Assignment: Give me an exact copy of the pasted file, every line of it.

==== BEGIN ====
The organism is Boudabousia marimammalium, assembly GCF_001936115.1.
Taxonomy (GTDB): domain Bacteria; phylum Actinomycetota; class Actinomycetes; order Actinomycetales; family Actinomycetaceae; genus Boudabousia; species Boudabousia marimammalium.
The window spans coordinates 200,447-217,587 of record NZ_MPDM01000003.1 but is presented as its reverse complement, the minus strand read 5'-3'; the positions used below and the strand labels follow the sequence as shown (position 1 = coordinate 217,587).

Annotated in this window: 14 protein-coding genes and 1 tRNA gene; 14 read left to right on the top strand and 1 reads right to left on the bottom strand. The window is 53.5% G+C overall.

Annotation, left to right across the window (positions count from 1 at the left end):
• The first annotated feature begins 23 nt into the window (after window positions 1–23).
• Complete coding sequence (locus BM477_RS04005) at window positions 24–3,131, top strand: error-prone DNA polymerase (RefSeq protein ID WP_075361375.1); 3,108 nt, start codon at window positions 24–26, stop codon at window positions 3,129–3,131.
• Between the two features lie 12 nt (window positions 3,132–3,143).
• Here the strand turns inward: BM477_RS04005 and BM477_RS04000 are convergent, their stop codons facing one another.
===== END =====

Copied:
The organism is Boudabousia marimammalium, assembly GCF_001936115.1.
Taxonomy (GTDB): domain Bacteria; phylum Actinomycetota; class Actinomycetes; order Actinomycetales; family Actinomycetaceae; genus Boudabousia; species Boudabousia marimammalium.
The window spans coordinates 200,447-217,587 of record NZ_MPDM01000003.1 but is presented as its reverse complement, the minus strand read 5'-3'; the positions used below and the strand labels follow the sequence as shown (position 1 = coordinate 217,587).

Annotated in this window: 14 protein-coding genes and 1 tRNA gene; 14 read left to right on the top strand and 1 reads right to left on the bottom strand. The window is 53.5% G+C overall.

Annotation, left to right across the window (positions count from 1 at the left end):
• The first annotated feature begins 23 nt into the window (after window positions 1–23).
• Complete coding sequence (locus BM477_RS04005) at window positions 24–3,131, top strand: error-prone DNA polymerase (RefSeq protein ID WP_075361375.1); 3,108 nt, start codon at window positions 24–26, stop codon at window positions 3,129–3,131.
• Between the two features lie 12 nt (window positions 3,132–3,143).
• Here the strand turns inward: BM477_RS04005 and BM477_RS04000 are convergent, their stop codons facing one another.